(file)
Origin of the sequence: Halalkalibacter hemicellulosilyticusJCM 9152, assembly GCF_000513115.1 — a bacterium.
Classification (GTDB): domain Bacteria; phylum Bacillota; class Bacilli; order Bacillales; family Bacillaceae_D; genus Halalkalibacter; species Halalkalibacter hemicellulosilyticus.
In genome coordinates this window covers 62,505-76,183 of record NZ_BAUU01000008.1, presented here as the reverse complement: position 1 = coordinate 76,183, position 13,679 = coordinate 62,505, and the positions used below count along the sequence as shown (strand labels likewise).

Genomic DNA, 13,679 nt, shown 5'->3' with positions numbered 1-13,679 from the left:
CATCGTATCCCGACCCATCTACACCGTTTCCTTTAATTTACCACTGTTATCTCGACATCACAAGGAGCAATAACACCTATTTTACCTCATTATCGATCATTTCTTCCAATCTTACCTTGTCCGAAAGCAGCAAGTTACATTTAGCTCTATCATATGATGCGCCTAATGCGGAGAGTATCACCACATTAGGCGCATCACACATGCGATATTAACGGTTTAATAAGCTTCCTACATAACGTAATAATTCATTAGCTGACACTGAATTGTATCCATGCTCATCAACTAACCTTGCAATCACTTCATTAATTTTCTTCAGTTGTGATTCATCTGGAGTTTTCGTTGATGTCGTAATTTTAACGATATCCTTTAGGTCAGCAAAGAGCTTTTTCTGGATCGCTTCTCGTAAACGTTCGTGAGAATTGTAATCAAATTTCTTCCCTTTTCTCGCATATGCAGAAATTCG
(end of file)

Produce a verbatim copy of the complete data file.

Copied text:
Origin of the sequence: Halalkalibacter hemicellulosilyticusJCM 9152, assembly GCF_000513115.1 — a bacterium.
Classification (GTDB): domain Bacteria; phylum Bacillota; class Bacilli; order Bacillales; family Bacillaceae_D; genus Halalkalibacter; species Halalkalibacter hemicellulosilyticus.
In genome coordinates this window covers 62,505-76,183 of record NZ_BAUU01000008.1, presented here as the reverse complement: position 1 = coordinate 76,183, position 13,679 = coordinate 62,505, and the positions used below count along the sequence as shown (strand labels likewise).

Genomic DNA, 13,679 nt, shown 5'->3' with positions numbered 1-13,679 from the left:
CATCGTATCCCGACCCATCTACACCGTTTCCTTTAATTTACCACTGTTATCTCGACATCACAAGGAGCAATAACACCTATTTTACCTCATTATCGATCATTTCTTCCAATCTTACCTTGTCCGAAAGCAGCAAGTTACATTTAGCTCTATCATATGATGCGCCTAATGCGGAGAGTATCACCACATTAGGCGCATCACACATGCGATATTAACGGTTTAATAAGCTTCCTACATAACGTAATAATTCATTAGCTGACACTGAATTGTATCCATGCTCATCAACTAACCTTGCAATCACTTCATTAATTTTCTTCAGTTGTGATTCATCTGGAGTTTTCGTTGATGTCGTAATTTTAACGATATCCTTTAGGTCAGCAAAGAGCTTTTTCTGGATCGCTTCTCGTAAACGTTCGTGAGAATTGTAATCAAATTTCTTCCCTTTTCTCGCATATGCAGAAATTCG